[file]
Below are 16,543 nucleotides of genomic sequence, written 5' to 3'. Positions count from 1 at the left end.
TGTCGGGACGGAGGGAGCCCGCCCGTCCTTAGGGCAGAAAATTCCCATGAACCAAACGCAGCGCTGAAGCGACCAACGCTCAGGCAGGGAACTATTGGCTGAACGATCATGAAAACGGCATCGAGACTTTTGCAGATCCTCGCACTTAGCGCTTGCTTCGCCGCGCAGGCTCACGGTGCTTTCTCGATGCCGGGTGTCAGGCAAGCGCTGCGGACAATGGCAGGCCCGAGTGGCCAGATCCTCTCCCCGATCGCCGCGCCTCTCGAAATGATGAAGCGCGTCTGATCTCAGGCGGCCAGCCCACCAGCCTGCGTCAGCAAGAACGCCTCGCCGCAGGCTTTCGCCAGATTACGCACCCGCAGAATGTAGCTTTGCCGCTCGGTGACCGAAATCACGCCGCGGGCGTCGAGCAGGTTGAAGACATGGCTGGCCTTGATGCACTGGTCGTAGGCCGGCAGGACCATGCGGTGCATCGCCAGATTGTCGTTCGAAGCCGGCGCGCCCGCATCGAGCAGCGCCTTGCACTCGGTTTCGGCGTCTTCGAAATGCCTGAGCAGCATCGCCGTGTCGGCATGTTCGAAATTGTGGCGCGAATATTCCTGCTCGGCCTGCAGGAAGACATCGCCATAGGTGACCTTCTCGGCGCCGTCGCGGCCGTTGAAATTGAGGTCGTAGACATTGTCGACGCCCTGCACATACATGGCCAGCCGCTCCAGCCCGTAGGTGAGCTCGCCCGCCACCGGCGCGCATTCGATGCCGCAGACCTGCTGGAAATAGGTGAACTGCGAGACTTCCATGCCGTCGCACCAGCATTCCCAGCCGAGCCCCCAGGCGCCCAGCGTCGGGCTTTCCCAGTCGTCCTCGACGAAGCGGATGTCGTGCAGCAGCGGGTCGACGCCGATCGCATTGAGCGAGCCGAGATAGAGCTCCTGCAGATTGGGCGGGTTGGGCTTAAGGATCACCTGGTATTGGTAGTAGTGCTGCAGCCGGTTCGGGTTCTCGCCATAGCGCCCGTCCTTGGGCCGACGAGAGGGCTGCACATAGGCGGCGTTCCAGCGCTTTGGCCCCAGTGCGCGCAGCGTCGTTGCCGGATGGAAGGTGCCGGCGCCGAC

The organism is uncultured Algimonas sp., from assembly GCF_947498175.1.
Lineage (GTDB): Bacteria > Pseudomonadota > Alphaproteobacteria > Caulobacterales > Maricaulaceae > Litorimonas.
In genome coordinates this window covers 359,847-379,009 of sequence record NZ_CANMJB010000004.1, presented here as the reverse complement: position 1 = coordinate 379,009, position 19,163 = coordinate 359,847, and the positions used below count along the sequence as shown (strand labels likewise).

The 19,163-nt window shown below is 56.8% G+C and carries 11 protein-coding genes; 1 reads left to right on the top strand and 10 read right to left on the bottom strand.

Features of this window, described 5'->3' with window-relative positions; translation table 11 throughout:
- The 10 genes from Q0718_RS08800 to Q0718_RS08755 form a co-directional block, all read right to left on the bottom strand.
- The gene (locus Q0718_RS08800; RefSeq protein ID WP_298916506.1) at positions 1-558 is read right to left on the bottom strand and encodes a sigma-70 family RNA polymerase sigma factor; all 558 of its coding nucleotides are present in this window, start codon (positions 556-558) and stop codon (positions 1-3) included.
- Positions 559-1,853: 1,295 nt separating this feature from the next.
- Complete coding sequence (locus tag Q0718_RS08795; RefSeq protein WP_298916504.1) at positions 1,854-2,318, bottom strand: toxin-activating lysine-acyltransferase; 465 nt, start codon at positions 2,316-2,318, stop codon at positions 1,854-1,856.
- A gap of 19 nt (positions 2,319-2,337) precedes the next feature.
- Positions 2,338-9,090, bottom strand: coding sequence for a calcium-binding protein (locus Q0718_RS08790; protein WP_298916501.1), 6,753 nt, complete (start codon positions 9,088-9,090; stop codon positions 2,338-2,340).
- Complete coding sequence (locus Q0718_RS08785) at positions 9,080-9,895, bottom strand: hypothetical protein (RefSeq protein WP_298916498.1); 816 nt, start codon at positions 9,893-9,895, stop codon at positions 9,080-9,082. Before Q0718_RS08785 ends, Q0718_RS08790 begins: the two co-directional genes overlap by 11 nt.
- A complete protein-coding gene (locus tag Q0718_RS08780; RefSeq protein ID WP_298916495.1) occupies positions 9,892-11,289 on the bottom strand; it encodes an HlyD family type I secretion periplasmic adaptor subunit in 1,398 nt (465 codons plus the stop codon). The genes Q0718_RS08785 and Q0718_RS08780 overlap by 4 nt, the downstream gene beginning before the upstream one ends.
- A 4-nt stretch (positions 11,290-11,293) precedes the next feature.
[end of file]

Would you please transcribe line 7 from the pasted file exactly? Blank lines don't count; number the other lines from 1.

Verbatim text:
Features of this window, described 5'->3' with window-relative positions; translation table 11 throughout: